Australian Dictionary of Biography

  • Tip: searches only the name field
  • Tip: Use double quotes to search for a phrase

Manning, Edye (1807–1889)

by Louise T. Daley

This article was published in Australian Dictionary of Biography, Volume 2, (MUP), 1967

Edye Manning (1807-1889), merchant and shipowner, was born at Exeter, Devon, England, a son of John Edye Manning. He came to New South Wales with his wife, Fanny Elizabeth, and his eldest son, John Edye, in December 1831. He was a member of the provisional committee of the Australian Fire and Life Assurance Co. (1835), a director of the Australian Gaslight Co. (1836), and entered the embryonic steamship trade with the paddle-steamer Maitland, 103 tons, in 1838. Employing a method of salvaging wrecks that he originated, he raised the Ceres (Hunter River Steam Packet Association) with John Korff and built the fast Victoria around her engines in 1841. He tried without success to establish an 'Australasian Steam Navigation Co.' and to provide a steamer for the Sydney-Melbourne run after the 297-ton Clonmel sank near Wilson's Promontory, but in 1841 he entered the Sydney-Parramatta service with three small paddle-steamers, the Emu, the Kangaroo and the Experiment, in which he installed an engine to replace the horses previously used. Then, leaving the Hunter River trade to the steamship company formed there in 1839, he bought the old paddle-steamer William the Fourth from Joseph Grose, built the Phoenix around the engines of the old Sophia Jane, the first steamer imported from England, and started to trade with south coast ports and the Clarence River, where he bought Ramornie station in 1845. The south coast trade developed rapidly and in 1857 his company amalgamated with rival companies to form the Illawarra Steam Navigation Co. and in 1858 the Shoalhaven Steam Navigation Co. In that year he took over the management of the fleet and provided a Sydney wharf for it. On his retirement in 1862 he continued to trade in second-hand steamers on his own account and sold five ships to China and Japan between 1854 and 1863. His shipping interests were carried on by his son, John Edye Manning. He died at Wentworth Falls on 24 February 1889, leaving two sons and two daughters.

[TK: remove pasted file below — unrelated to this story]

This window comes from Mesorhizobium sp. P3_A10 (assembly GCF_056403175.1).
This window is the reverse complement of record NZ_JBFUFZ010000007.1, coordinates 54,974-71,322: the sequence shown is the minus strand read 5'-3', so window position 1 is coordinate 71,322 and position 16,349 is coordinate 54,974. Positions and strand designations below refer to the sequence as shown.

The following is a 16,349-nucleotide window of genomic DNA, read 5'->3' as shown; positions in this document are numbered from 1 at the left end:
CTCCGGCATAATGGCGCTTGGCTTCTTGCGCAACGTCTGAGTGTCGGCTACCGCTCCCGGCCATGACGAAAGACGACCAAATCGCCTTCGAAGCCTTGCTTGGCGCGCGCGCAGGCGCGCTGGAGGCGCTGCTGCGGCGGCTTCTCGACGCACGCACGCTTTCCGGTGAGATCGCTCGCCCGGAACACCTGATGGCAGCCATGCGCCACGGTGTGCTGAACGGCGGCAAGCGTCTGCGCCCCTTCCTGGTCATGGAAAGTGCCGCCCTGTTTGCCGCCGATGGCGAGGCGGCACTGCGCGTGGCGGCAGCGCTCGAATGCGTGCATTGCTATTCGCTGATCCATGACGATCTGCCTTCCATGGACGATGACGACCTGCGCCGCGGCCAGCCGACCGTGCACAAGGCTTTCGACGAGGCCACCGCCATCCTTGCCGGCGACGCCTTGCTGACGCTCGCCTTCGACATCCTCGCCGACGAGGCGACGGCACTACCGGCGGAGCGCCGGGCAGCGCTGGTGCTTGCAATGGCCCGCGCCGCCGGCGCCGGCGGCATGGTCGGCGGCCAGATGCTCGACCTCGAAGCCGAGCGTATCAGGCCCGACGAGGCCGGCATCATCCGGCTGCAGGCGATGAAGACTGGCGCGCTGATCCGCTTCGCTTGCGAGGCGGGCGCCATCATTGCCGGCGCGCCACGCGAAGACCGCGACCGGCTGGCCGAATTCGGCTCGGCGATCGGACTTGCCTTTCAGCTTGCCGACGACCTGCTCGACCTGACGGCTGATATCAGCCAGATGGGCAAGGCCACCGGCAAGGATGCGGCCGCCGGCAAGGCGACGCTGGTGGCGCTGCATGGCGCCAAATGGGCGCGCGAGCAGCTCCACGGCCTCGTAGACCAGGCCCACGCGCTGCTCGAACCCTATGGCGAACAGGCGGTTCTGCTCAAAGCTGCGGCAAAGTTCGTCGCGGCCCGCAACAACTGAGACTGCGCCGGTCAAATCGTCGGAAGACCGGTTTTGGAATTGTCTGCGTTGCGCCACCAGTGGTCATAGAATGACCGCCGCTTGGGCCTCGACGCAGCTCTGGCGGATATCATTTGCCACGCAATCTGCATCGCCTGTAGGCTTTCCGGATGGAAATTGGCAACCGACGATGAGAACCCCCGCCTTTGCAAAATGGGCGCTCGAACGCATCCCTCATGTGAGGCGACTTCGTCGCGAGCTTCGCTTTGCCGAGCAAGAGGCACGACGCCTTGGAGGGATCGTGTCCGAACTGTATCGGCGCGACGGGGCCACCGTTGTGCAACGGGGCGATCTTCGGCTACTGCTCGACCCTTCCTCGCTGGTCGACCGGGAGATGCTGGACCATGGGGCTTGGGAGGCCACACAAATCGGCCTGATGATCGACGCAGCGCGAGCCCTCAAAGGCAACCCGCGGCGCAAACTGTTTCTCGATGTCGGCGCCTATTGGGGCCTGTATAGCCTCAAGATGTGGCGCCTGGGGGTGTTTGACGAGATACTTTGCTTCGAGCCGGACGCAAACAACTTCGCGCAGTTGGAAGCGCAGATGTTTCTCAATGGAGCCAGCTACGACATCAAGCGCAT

Select Bibliography

  • Historical Records of Australia, series 1, vols 22, 24, 26
  • R. Parsons, Fleets of Principal Steamship Owners Registering Vessels at Sydney Prior to 1900 (Adel, 1959)
  • R. Parsons, Details of Steamships Registered at Port of Sydney Prior to 1900 (Adel, 1961)
  • A. B. Portus, ‘Early Australian Steamers: Period 1831-1856’, Journal and Proceedings (Australian Historical Society), vol 2, part 9, 1904, pp 197-226
  • H. Kolsen, ‘Company Formation in N.S.W. 1828-1851: A Preliminary Report’, Bulletin of the Business Archives Council of Australia, vol 1, no 6, 1959, pp 11-21
  • J. Ginswick, ‘Early Australian Capital Formation, 1836-1850: A Case Study, The Australian Gaslight Company’, Bulletin of the Business Archives Council of Australia, vol 1, no 6, 1959, pp 22-49.

Citation details

Louise T. Daley, 'Manning, Edye (1807–1889)', Australian Dictionary of Biography, National Centre of Biography, Australian National University, http://adb.anu.edu.au/biography/manning-edye-2427/text3227, published first in hardcopy 1967, accessed online 23 November 2017.

This article was first published in hardcopy in Australian Dictionary of Biography, Volume 2, (MUP), 1967

View the front pages for Volume 2

© Copyright Australian Dictionary of Biography, 2006-2017